ORS 90.453 – Early termination by victim of sexual assault, stalking or domestic violence.  A victim may terminate the rental agreement for themselves and immediate family members with 14 days’ written notice. The victim must specify the release date and must list the names of any immediate family members to be released. The tenant must also provide the landlord with verification that they are under a valid order of protection, or have been the victim of domestic violence, sexual assault or stalking within the 90 days preceding the date of the notice.

Absent a court order, a victim may also provide verification from a qualified third party. The proper form of a third-party verification is found in ORS 90.453(3). This 14-day release provision applies to all tenancies, periodic or fixed-term. The victim shall not be held liable for rent or damages to the dwelling unit, incurred after the release date; and is not subject to any fee solely because of termination of the rental agreement, including a lease-break fee.

You may not disclose any information provided by a victim to any third party without the written consent of the victim or required for use in eviction proceeding, made to a qualified third party, or required by law.

You may not hold a victim of domestic violence financially responsible for damage caused by a perpetrator. But you may require verification of the incident(s) of domestic violence by a qualified third party as specified by ORS 90.453(3).

 ORS 90.456 – Other occupants not a part of the act of domestic violence remain subject to the rental agreement and their tenancy shall continue. Any deposits or prepaid rent paid by the victim, perpetrator or other tenants shall be applied and accounted for to the remaining tenants upon termination of the tenancy and delivery of possession.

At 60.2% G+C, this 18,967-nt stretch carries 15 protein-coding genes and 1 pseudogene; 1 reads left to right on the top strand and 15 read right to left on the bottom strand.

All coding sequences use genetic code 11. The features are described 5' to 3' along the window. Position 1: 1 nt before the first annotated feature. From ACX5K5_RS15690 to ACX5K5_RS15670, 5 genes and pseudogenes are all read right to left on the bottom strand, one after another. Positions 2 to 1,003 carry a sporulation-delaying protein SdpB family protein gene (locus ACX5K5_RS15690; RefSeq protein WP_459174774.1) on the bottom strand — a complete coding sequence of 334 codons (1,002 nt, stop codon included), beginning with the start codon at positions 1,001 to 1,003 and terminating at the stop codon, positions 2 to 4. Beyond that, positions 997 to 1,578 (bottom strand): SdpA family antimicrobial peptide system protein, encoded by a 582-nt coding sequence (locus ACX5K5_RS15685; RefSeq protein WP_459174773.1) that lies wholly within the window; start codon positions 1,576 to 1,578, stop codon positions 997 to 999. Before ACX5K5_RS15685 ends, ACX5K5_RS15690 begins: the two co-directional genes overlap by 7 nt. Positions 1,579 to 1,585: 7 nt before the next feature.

ORS 90.459 – Changing locks for victims. Upon notice by the tenant to the landlord that the tenant is victim of domestic violence, sexual assault or stalking, the landlord shall promptly change the locks of the tenant’s dwelling unit at the tenant’s expense, or may give the tenant permission to do so. If a tenant performs the lock change, they shall give the landlord a copy of the new key(s). You may not delay changing the locks prior to being paid to do so; however, the tenant is responsible for the cost, and tenancy may be terminated for-cause for failure to pay.

Before locking out an alleged perpetrator, verify the incident(s) of DV by obtaining a copy of their valid order of protection or third-party verification. You are then relieved of the obligation to give the perpetrator a key or allow entry, even to retrieve belongings. It is not your responsibility to oversee a perpetrator’s removal of personal property. Sometimes the police or an agreeable third-party will agree to be present for property retrieval.

Landlord penalty for violating domestic violence statutes – two months’ periodic rent or twice actual damages sustained by tenant or applicant, whichever is greater.

This column offers general suggestions only and is no substitute for professional legal counsel. Please contact an attorney for advice related to your specific situation.

Posted by: Acorn Property Management on March 7, 2017
Posted in: Uncategorized